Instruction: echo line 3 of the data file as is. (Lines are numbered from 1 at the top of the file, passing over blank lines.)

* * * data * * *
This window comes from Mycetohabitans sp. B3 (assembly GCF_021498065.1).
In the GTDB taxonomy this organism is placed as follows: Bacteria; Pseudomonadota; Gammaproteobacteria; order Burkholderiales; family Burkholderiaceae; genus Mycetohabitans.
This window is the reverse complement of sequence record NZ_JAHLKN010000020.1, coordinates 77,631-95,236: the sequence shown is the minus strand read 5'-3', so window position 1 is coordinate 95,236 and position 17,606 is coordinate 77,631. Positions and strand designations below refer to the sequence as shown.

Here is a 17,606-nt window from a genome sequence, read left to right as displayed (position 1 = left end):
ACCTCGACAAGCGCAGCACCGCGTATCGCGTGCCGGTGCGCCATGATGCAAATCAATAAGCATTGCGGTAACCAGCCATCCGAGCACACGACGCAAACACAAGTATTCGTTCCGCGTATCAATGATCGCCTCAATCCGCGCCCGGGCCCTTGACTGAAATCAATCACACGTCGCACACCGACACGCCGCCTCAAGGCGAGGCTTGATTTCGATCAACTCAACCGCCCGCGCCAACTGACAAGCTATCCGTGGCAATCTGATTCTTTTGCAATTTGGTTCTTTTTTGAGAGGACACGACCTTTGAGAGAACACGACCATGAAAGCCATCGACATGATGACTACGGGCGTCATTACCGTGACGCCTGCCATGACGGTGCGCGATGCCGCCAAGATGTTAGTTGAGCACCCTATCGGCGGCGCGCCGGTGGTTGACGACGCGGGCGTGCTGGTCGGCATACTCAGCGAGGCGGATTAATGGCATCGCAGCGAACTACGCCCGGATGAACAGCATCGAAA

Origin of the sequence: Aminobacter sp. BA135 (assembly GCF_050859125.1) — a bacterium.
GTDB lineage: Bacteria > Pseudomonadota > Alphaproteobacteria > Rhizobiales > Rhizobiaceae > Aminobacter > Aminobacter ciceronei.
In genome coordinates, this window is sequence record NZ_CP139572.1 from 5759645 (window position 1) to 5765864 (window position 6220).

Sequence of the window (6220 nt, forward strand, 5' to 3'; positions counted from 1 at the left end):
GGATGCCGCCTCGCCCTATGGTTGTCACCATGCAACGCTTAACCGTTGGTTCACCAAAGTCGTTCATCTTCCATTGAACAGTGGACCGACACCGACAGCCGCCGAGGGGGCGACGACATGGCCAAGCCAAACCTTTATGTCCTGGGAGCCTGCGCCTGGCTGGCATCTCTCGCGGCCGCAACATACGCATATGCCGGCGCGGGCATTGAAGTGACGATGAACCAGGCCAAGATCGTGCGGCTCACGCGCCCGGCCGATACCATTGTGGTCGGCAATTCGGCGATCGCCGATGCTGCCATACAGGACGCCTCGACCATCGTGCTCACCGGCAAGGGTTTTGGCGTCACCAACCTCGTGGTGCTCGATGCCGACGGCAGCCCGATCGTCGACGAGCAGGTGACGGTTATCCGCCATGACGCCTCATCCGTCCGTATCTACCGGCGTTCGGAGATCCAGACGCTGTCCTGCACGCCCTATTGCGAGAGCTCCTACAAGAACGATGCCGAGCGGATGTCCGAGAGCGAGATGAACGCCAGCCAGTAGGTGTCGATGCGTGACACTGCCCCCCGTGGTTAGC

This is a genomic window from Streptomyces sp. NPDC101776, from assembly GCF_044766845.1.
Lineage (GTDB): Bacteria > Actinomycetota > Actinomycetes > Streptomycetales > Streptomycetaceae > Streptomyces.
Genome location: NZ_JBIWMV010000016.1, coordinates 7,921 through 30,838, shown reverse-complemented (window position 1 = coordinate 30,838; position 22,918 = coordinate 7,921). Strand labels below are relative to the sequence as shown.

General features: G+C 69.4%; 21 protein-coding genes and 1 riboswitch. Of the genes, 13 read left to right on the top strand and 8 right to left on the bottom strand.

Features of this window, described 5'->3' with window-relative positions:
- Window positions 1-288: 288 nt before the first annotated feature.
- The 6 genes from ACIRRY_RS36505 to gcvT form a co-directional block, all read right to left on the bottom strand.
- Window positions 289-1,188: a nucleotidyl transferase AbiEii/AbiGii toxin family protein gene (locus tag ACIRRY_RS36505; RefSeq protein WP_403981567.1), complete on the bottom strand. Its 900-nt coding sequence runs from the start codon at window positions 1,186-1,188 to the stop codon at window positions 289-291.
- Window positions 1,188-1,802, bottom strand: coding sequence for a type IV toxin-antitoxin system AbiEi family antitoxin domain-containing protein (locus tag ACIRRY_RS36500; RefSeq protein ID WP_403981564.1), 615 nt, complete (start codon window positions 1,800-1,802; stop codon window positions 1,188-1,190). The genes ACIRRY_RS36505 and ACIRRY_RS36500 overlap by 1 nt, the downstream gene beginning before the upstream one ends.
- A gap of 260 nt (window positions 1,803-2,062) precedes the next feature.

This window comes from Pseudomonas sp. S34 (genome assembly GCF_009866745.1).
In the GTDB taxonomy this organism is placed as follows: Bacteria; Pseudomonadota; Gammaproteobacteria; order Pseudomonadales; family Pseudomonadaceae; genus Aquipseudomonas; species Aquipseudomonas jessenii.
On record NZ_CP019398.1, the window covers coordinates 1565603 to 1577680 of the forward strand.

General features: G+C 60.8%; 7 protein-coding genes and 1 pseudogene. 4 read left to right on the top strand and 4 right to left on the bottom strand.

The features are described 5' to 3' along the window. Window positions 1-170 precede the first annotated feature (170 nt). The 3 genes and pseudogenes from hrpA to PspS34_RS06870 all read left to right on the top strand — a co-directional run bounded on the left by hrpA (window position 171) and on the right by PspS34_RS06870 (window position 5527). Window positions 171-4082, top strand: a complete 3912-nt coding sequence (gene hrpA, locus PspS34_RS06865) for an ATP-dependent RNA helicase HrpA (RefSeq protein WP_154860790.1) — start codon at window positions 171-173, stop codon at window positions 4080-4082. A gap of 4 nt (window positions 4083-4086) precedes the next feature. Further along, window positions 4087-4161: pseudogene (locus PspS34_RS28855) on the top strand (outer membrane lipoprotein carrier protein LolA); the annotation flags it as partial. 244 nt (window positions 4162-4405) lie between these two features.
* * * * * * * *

This window is the reverse complement of sequence record NZ_JAHLKN010000020.1, coordinates 77,631-95,236: the sequence shown is the minus strand read 5'-3', so window position 1 is coordinate 95,236 and position 17,606 is coordinate 77,631. Positions and strand designations below refer to the sequence as shown.